The Value of Hope

I get a weekly newsletter from Food Tech Connect that provides a very good summary of the food industry: news, updates, reports, etc. This week’s newsletter had a link to a story from Bloomberg.com about how the wildly popular vegan burger company Beyond Meat Inc is about to file for their Initial Public Offering (IPO) at a current valuation of $100 million!

That valuation is not surprising when you consider that their products are sold at Kroger, Whole Foods and A&W Canada to name just a few. (Brace yourself for some math here) However, it is surprising when you keep on reading and note: “the company had a net loss of $30.4 million on net revenue of $32.6 million in 2017. That compares with a net loss of $25.1 million on net revenue of $16.2 million a year earlier.” In other words, it cost the company approximately $60 million dollars to generate $30 million in revenue last year and $41 million to generate $16 million the year before. Put another way, to generate $16 million more of revenue, it cost an additional $20 million dollars!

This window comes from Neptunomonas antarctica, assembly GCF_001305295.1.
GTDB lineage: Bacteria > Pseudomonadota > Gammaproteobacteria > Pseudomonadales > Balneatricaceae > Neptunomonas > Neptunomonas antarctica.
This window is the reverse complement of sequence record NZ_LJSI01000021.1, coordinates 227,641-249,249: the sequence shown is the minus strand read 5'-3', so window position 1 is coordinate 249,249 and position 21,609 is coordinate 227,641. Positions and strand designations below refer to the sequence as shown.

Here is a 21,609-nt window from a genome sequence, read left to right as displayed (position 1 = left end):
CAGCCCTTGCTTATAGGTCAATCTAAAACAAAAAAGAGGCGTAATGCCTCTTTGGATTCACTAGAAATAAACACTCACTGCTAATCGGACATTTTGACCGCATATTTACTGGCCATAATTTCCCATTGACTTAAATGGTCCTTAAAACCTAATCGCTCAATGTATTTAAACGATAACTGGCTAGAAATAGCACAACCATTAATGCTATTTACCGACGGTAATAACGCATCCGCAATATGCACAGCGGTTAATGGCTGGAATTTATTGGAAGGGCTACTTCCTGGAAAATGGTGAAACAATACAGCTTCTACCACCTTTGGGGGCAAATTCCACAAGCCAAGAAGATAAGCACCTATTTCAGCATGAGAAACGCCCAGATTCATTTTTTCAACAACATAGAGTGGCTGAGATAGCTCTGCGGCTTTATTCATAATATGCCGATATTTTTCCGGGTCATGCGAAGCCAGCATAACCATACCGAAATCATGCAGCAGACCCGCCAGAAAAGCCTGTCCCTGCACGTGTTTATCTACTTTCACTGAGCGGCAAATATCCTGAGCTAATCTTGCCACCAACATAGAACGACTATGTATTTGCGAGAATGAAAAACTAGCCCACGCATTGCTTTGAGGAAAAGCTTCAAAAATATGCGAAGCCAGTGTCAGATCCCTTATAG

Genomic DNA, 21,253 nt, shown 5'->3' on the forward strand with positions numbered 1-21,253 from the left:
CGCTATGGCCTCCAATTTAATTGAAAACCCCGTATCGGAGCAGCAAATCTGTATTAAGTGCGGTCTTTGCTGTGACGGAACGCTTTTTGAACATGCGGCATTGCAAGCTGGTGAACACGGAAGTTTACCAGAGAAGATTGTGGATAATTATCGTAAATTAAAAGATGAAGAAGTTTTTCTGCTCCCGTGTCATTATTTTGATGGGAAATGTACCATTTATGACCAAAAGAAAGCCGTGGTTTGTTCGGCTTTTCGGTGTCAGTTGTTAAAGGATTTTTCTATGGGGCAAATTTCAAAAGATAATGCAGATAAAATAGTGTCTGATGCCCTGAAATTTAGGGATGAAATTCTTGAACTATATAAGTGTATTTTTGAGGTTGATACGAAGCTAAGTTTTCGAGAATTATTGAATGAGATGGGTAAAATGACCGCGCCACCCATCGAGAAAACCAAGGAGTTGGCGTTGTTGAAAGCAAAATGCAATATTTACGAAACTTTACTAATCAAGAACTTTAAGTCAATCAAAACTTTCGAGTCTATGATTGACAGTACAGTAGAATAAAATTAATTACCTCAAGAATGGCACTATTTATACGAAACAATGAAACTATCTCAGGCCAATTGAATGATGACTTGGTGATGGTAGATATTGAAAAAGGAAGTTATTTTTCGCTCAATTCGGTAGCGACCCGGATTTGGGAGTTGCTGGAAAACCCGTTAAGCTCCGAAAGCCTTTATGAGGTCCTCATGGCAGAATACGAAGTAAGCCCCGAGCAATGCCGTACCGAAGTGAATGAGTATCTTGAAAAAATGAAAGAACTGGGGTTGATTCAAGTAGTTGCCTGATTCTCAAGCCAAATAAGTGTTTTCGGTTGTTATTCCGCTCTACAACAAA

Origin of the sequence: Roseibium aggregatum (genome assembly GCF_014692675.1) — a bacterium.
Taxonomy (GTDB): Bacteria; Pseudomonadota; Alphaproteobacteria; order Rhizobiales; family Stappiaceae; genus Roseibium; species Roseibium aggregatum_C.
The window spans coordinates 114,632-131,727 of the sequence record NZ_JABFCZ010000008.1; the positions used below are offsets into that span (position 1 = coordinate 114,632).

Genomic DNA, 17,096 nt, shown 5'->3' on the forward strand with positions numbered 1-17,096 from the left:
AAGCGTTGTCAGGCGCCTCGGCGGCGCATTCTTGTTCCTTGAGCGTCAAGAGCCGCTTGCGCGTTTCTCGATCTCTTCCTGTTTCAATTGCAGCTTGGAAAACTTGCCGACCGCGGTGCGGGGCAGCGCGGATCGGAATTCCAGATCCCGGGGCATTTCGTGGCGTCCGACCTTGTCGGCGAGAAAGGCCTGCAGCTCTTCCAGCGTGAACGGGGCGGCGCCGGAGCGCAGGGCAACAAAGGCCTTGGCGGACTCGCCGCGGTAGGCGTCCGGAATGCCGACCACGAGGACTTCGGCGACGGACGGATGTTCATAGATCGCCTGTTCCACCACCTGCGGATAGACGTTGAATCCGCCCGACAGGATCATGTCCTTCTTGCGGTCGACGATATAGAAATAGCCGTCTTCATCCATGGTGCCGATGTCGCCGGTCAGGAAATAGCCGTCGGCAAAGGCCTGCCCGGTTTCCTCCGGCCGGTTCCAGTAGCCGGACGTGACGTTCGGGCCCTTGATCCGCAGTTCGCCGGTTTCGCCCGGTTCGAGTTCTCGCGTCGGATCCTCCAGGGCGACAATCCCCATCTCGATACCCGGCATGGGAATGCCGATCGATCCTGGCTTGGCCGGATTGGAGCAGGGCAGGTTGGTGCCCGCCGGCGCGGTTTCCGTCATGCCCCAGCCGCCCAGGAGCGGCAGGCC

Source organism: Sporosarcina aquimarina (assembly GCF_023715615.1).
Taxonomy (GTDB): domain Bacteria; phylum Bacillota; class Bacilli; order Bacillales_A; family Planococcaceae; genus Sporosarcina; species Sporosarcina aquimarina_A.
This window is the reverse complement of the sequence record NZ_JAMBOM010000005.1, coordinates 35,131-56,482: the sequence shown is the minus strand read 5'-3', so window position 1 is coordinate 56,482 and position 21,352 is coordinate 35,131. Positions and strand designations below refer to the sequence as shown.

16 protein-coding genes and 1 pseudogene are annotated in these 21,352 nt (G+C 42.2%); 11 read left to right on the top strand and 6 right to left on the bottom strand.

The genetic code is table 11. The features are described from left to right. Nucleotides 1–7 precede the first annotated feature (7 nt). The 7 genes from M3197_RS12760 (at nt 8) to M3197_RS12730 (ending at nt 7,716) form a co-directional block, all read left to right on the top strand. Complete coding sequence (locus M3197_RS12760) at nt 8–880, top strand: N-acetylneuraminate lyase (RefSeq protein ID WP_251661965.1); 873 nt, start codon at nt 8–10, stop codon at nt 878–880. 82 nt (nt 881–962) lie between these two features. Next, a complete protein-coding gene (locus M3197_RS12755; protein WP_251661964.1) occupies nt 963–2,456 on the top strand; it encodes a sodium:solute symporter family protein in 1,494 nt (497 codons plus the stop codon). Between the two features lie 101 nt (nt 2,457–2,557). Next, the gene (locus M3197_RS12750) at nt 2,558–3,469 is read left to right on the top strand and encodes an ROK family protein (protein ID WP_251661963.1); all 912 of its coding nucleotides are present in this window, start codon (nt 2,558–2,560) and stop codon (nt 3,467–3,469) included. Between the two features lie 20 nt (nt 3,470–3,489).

The company is growing, but at what cost? For all of the current investors (big names like Bill Gates, and Kleiner Perkins), there is a significant and dramatic hope that at least financially, this company will eventually turn a profit. I ask myself this question all the time: what is the acceptable cost to grow the company? What value can I place on the hope that everything I do, everything the community does around me to support me, will eventually pay off?

If you read into the fact that big name investors are backing Beyond Meat’s growth, it’s easy to assume that their resources simply will not allow the company to fail. From a depressing point of view, it also means that you NEED their level of resources to get a company to scale properly. I choose to look at it from the opposite perspective: “look who’s interested in vegan companies now…”There is very high level interest in companies that are taking alternative approaches to the food industry. That is motivating.

The fact is, more and more food companies, foodpreneurs, and alternatives to the norm are taking center stage. There is a widespread and growing acceptance of foods like vegan patties, low sugar cookies, dairy-free cheeses etc., and so I take heart that I’m on the right path. To answer my earlier question, hope is invaluable; a priceless commodity. You can’t buy it - you either have it or you don’t and if you do, nurture its powerful capacity.

Daniel SennetComment